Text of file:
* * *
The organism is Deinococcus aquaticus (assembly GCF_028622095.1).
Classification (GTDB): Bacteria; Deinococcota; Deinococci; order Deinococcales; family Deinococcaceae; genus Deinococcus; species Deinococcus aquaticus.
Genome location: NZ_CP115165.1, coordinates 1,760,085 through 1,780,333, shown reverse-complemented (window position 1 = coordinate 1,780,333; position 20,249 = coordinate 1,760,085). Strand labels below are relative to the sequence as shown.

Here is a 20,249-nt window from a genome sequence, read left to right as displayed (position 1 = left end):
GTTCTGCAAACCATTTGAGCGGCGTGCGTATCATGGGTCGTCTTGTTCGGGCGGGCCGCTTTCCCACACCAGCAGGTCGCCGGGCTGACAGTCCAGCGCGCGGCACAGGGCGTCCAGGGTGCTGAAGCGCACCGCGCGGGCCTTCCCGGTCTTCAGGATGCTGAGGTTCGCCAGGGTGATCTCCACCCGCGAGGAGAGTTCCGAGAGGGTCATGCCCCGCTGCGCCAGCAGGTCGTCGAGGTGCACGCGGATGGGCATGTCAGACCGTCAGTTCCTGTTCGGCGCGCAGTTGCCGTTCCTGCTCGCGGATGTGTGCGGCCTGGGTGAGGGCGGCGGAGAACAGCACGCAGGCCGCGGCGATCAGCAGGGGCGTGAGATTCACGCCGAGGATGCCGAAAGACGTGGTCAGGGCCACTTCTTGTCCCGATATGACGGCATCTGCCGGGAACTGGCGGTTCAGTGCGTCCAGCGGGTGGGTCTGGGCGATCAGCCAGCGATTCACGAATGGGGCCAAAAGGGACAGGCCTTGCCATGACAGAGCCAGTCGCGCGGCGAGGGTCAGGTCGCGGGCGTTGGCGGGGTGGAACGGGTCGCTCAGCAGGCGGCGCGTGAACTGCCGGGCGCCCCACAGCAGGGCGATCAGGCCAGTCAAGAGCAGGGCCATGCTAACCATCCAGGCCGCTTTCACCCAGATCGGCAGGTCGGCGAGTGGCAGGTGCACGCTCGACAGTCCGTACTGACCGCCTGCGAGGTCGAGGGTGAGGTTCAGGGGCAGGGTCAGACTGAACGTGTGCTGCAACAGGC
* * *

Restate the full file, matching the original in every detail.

The organism is Deinococcus aquaticus (assembly GCF_028622095.1).
Classification (GTDB): Bacteria; Deinococcota; Deinococci; order Deinococcales; family Deinococcaceae; genus Deinococcus; species Deinococcus aquaticus.
Genome location: NZ_CP115165.1, coordinates 1,760,085 through 1,780,333, shown reverse-complemented (window position 1 = coordinate 1,780,333; position 20,249 = coordinate 1,760,085). Strand labels below are relative to the sequence as shown.

Here is a 20,249-nt window from a genome sequence, read left to right as displayed (position 1 = left end):
GTTCTGCAAACCATTTGAGCGGCGTGCGTATCATGGGTCGTCTTGTTCGGGCGGGCCGCTTTCCCACACCAGCAGGTCGCCGGGCTGACAGTCCAGCGCGCGGCACAGGGCGTCCAGGGTGCTGAAGCGCACCGCGCGGGCCTTCCCGGTCTTCAGGATGCTGAGGTTCGCCAGGGTGATCTCCACCCGCGAGGAGAGTTCCGAGAGGGTCATGCCCCGCTGCGCCAGCAGGTCGTCGAGGTGCACGCGGATGGGCATGTCAGACCGTCAGTTCCTGTTCGGCGCGCAGTTGCCGTTCCTGCTCGCGGATGTGTGCGGCCTGGGTGAGGGCGGCGGAGAACAGCACGCAGGCCGCGGCGATCAGCAGGGGCGTGAGATTCACGCCGAGGATGCCGAAAGACGTGGTCAGGGCCACTTCTTGTCCCGATATGACGGCATCTGCCGGGAACTGGCGGTTCAGTGCGTCCAGCGGGTGGGTCTGGGCGATCAGCCAGCGATTCACGAATGGGGCCAAAAGGGACAGGCCTTGCCATGACAGAGCCAGTCGCGCGGCGAGGGTCAGGTCGCGGGCGTTGGCGGGGTGGAACGGGTCGCTCAGCAGGCGGCGCGTGAACTGCCGGGCGCCCCACAGCAGGGCGATCAGGCCAGTCAAGAGCAGGGCCATGCTAACCATCCAGGCCGCTTTCACCCAGATCGGCAGGTCGGCGAGTGGCAGGTGCACGCTCGACAGTCCGTACTGACCGCCTGCGAGGTCGAGGGTGAGGTTCAGGGGCAGGGTCAGACTGAACGTGTGCTGCAACAGGC